Monday

Mammal Monday - Ringtail

The last softball game of the night had just finished playing at the city complex on the banks of the Colorado River. Lights on the eleven fields were going out one by one as chairs and ice chests were packed up into cars. In the soft glow of the headlights a slender creature raced up a tree just fast enough to catch the eye. 

© Mike Casey | #inthewildhood

I immediately stopped what I was doing to look up into the branches of the medium sized live oak. I was agog. "That's a RINGTAIL!" I remember saying, when my friend Rachelle insisted it was simply a raccoon. 

I'd never seen a ringtail in the wild before that night, and despite living directly on a greenbelt for the past two decades, I've never seen once since. In fact, the only reason I knew what I was looking at was from having seen ringtails being rehabbed at nature centers. But it was hard to mistake what I was looking at in that tree. 

Ringtails are distinct from raccoons when you take more than a casual glance. While they are related to raccoons (as are coatis and kinkajous) and have a striped tail, the similarities really end there. They weigh a scant couple of pounds, three at most, whereas even a small adult raccoon weighs in at a hefty 10 pounds. Their bodies are long and gracile, more akin to a ferret or small fox than the ponderous shape of a raccoon.  In contrast to the rather squat tail of the raccoon, the ringtail's tail is long, about the same length as their body, and provide balance when climbing.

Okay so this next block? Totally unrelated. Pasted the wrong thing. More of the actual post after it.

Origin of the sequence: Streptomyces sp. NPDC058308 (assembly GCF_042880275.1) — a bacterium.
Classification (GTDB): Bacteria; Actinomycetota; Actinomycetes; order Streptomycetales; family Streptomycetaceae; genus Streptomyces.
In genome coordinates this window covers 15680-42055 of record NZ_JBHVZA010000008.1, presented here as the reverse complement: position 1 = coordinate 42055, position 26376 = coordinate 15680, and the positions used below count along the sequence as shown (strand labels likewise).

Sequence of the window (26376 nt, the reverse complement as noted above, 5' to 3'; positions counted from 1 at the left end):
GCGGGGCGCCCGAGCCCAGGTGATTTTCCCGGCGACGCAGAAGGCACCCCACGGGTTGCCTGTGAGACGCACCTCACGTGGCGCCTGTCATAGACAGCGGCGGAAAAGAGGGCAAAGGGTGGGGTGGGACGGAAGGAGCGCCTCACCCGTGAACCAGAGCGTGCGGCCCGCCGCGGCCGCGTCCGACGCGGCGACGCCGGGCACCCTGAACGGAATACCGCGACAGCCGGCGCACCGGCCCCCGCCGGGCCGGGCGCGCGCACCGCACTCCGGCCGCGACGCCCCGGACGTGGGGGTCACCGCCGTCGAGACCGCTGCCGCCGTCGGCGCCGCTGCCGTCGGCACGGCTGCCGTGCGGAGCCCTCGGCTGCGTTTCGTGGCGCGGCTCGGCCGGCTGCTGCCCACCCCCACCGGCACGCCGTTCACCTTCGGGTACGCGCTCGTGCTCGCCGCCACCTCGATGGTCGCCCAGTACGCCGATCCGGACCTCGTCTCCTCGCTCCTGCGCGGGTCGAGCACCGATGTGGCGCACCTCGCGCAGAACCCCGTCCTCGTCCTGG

And their faces are adorable. Large, oversized ears and eyes lend them the appearance of a child's toy.  But don't let that cute face fool you. Ringtails are active carnivores when necessary, taking birds, smaller mammals, reptiles and insects, although fruit and berries also make up a large portion of its diet. The large eyes and ears are necessary for the ringtail to be effective hunters and foragers in the dark of night.

Although seeing a ringtail seems something of a novelty, they aren't particularly rare. Ringtails are found throughout Texas — although most commonly in areas with rocky habitat that accommodate their ability to climb and preference for setting up dens in crevasses in the rock face. But given their solitary nature, and primarily nocturnal habits, most people are simply never in the right place at the right time to see one. I consider myself lucky to have been.

To learn more about the about the animals that call Texas home subscribe to Texas Parks & Wildlife magazine. Whether in print or through our mobile app, choose the version that works best for you.

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